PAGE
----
When we think of the industrial revolution, our minds are often cast back to the original industrial ‘boom’, back in the 1800s. However, there have, in fact, been three notable industrial revolutions worldwide – and there has arguably been a fourth, which we are still experiencing now. So, what is the fourth industrial revolution, and what does this mean for our future?
First things first, let’s journey back to the three prior revolutions – and ultimately revelations – of the industrial world. To start with, we had the steam engine. The first industrial revolution, which began in Great Britain, is perhaps the most iconic, as it truly transformed the face of modern society. For the very first time, man was aided by the machine. Agricultural processes, for example, were traditionally carried out by hand, but the industrial ‘boom’ led to the invention of machinery to streamline – and massively speed up – these processes. What’s more, the late 1700s and early 1800s saw the birth of the factory system, which has certainly received mixed reviews over the years due to the questionable ethics of workers’ treatment. However, it is undeniable that with the evolution of mechanised production, paired with an increased use of steam power and water power, came increased output and overall capital – and an innovative, industrial world that was forever changed.
Second, came electricity, gas and oil. But what industrial revelations did this lead to? Well, in the late 1800s, the internal combustion engine was invented, in addition to increased steel demand and chemical processes. Increased demand for production in general led to larger scale factories, with mass production assembly lines. Communication-wise, this era walked so that the 21st century could run – with the invention of the telegraph and the telephone! Also, did we mention that cars and planes were invented? All in all, the second industrial revolution was arguably the most significant.
Thirdly, we had the first wave of digital technology. The third industrial revolution, also known as the digital revolution, is naturally the most familiar to us; some will remember the exact transition from life before technology, to after. The mid to late 1900s saw the rise of electronics and new technologies, from computers to enhanced telecommunications, while simultaneously being renowned as the time that nuclear energy took centre stage. Furthermore, this revolution led to the popularity of digital devices (at both work and home), digital broadcasting, and digital data and transmission technologies. The era of technology could be referred to as the age of enhanced human communication, as that is effectively what it has achieved, and is continuing to do so.
This leads us seamlessly on to the fourth industrial revolution, also known as Industry 4.0. Many are unclear where the third industrial revolution leaves off, and the fourth begins, as both are fundamentally technological in nature. However, some argue that Industry 4.0 – the ultimate digital revolution - began in the 1980s, with the invention of the World Wide Web, whereas others argue that it commenced at the turn of the millennium. However, we can all agree on its non-existent end date: the fourth industrial revolution is happening right now, defining our current era, and set to pave the path for our future.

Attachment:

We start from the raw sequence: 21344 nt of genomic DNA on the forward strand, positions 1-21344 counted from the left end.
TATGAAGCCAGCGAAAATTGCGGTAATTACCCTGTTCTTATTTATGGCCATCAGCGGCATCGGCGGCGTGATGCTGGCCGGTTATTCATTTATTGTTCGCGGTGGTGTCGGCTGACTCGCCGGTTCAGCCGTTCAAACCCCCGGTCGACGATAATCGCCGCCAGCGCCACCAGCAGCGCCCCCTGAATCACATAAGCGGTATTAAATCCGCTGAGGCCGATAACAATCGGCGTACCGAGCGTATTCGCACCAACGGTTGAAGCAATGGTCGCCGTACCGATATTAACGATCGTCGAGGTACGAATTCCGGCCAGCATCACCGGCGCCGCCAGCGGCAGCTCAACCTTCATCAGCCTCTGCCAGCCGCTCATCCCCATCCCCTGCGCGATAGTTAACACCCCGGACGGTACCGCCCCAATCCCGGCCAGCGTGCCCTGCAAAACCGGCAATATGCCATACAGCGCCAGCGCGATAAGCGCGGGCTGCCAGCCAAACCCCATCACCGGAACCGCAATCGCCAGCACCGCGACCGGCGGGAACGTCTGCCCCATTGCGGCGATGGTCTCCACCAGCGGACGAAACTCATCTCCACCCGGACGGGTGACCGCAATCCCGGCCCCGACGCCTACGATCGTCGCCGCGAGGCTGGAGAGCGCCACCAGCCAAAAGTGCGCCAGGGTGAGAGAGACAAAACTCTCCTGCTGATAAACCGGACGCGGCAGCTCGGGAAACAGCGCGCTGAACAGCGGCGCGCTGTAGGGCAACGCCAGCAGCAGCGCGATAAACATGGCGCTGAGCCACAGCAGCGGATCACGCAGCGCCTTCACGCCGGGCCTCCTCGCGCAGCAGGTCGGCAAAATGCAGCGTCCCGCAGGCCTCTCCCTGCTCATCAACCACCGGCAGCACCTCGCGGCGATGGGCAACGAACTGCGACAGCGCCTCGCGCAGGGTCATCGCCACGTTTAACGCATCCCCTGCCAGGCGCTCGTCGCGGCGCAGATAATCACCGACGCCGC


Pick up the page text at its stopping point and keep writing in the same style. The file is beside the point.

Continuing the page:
The birth of the internet was only the beginning: over the last few decades, Industry 4.0 has streamlined production processes through the incorporation of advanced technology. Modern day factories, for example, use technologies such as Big Data, AI (Artificial Intelligence) and IoT (The Internet of Things) to significantly increase output for day to day tasks. This affects every core industry, including agriculture. Read more about how food production has been transformed by technology in our recent blog.
As smart devices become even smarter (and smaller, for that matter!), communication becomes instantaneous, and industrial processes become even more streamlined, we are merely witnessing Industry 4.0 continuing to thrive. But while our present is very much embedded in the fourth industrial revolution, what does the future hold?
Firstly, in the 21st century, we are excitingly entering the realm of the metaverse. Virtual reality has led to numerous developments in industrial sectors, and we predict that this will continue to evolve in the next decade. The potential of the virtual world is limitless!
Furthermore, there has been a universal shift in focus to the climate crisis, with sustainability at the centre of current innovation. So, it is likely that the fourth industrial revolution will be later defined as the era that “made the industrial sustainable”. It is undeniable that the past aforementioned revolutions have greatly contributed to the levels of greenhouse gases polluting the atmosphere. Therefore, if anything, Industry 4.0 has the power to pull the ultimate ‘Uno Reverse’ card, and undo some of the damage that has been done, through efforts to “go green”. This has, and will continue to be achieved through the use of renewable energy sources (such as wind, sun and geothermal) and the development of further advanced technologies to aid our sustainable mission.
To conclude, we are experiencing the fourth industrial revolution every day, and its potential is currently boundless and unknown – which is all the more exciting!